It may be hard today, fifteen years later -- when every brand seems to come in multiple varieties -- to appreciate how much of a breakthrough this was. In those years, people in the food industry carried around in their heads the notion of a platonic dish -- the version of a dish that looked and tasted absolutely right. At Ragu and Prego, they had been striving for the platonic spaghetti sauce, and the platonic spaghetti sauce was thin and blended because that's the way they, thought it was done in Italy. Cooking, on the industrial level, was consumed with the search for human universals. Once you start looking for the sources of human variability, though, the old orthodoxy goes out the window. Howard Moskowitz stood up to the Platonists and said there are no universals.

This is more than just good copy -- it's really thoughtful, interesting stuff. But what's genius about the article is that after Gladwell convincingly makes the anti-Platonist argument on behalf of food diversity, he equally backtracks on behalf of ketchup. The article is titled "The Ketchup Conundrum," and with good reason: Heinz tomato ketchup is the single greatest success story of the food industry's Platonists, combining and perfectly blending aspects of all five fundamental tastes in the human palate: salty, sweet, bitter, sour, and umami ("the proteiny, full-bodied taste of chicken soup, or cured meat, or fish stock, or aged cheese, or mother's milk, or soy sauce, or mushrooms, or seaweed, or cooked tomato"). Ketchup's appeal to us is in some sense elemental, which is partly why children love ketchup so much. Gladwell astutely notes that this also has something to do with the fact that condiments are really the only part of a meal a child has some control over themselves, but his picture of ketchup's appeal is powerful, even to someone like myself who can't stand the stuff:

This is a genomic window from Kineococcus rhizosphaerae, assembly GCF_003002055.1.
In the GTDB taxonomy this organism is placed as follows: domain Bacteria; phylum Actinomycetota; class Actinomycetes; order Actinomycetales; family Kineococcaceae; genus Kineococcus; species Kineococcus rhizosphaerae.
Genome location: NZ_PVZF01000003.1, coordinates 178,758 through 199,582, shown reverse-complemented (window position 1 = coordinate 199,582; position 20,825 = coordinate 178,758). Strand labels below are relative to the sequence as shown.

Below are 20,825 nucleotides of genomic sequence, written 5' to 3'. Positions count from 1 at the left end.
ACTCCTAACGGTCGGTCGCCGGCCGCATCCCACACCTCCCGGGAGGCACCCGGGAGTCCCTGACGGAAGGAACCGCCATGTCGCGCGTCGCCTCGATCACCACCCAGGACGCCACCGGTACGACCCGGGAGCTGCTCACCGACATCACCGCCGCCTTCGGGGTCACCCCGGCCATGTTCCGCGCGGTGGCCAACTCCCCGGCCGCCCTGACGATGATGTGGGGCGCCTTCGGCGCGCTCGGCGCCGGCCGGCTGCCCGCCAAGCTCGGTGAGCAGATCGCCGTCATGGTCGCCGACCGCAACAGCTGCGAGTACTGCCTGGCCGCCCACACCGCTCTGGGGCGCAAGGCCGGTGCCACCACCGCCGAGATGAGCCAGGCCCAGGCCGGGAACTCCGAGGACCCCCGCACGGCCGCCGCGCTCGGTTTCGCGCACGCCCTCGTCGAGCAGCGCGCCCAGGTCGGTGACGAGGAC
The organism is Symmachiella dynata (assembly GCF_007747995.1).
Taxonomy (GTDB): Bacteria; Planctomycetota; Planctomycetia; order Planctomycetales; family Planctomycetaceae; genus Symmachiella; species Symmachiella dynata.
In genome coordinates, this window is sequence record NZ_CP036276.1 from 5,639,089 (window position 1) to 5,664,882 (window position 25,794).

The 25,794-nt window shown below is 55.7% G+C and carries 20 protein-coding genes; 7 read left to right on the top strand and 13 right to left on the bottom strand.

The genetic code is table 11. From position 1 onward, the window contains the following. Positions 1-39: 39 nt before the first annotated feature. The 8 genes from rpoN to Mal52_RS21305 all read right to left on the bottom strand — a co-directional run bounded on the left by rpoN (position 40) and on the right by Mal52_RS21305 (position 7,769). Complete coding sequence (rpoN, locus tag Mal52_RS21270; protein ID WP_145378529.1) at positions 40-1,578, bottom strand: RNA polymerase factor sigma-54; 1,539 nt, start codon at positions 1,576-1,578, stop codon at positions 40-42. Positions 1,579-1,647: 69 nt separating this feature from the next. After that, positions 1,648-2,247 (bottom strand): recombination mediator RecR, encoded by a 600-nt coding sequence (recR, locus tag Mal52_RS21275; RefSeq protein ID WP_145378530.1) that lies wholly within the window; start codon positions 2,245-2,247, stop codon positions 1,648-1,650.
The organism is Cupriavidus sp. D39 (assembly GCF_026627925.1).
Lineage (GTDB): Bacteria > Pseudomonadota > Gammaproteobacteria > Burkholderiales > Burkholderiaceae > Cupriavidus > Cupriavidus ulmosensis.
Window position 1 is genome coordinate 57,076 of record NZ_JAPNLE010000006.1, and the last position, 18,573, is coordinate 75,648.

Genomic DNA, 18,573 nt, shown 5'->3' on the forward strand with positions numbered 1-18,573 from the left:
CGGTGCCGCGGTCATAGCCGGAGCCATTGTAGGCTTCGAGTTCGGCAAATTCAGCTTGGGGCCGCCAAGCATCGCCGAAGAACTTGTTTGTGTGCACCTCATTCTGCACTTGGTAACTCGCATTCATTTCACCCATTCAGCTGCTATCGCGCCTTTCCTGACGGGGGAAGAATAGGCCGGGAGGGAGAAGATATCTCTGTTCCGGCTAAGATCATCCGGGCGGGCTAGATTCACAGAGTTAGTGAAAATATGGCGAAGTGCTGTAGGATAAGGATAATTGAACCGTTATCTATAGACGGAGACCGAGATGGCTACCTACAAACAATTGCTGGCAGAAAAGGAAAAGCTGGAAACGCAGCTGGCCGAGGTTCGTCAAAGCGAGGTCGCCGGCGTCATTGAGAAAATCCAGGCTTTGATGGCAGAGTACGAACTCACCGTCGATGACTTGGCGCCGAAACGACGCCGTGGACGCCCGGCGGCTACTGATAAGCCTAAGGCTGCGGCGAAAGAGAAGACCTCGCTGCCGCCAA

Small children tend to be neophobic: once they hit two or three, they shrink from new tastes. That makes sense, evolutionarily, because through much of human history that is the age at which children would have first begun to gather and forage for themselves, and those who strayed from what was known and trusted would never have survived. There the three-year-old was, confronted with something strange on his plate -- tuna fish, perhaps, or Brussels sprouts -- and he wanted to alter his food in some way that made the unfamiliar familiar. He wanted to subdue the contents of his plate. And so he turned to ketchup, because, alone among the condiments on the table, ketchup could deliver sweet and sour and salty and bitter and umami, all at once.

I don't know if Gladwell realizes that this is an argument about Platonic recollection couched in Darwinian terms, but it works all the same. As Buford and Adler had already shown, there is something about food that suggests both the effort to conquer the new and the strange and the return to familiarity, each of which characterize both childhood and adulthood. "The terrible twos" are better called "the first adolescence," since the acquisition of language and the development of better motor skills make independence and agency possible for the first time. In your second adolescence, from 11 to 21, you forget about food, when dining or preparing food becomes an occasion for other things -- a chance to work outside the home, a place to meet with your friends. It's only in childhood and on reaching maturity that you begin to discover and rediscover the simple, wondrous pleasures of food.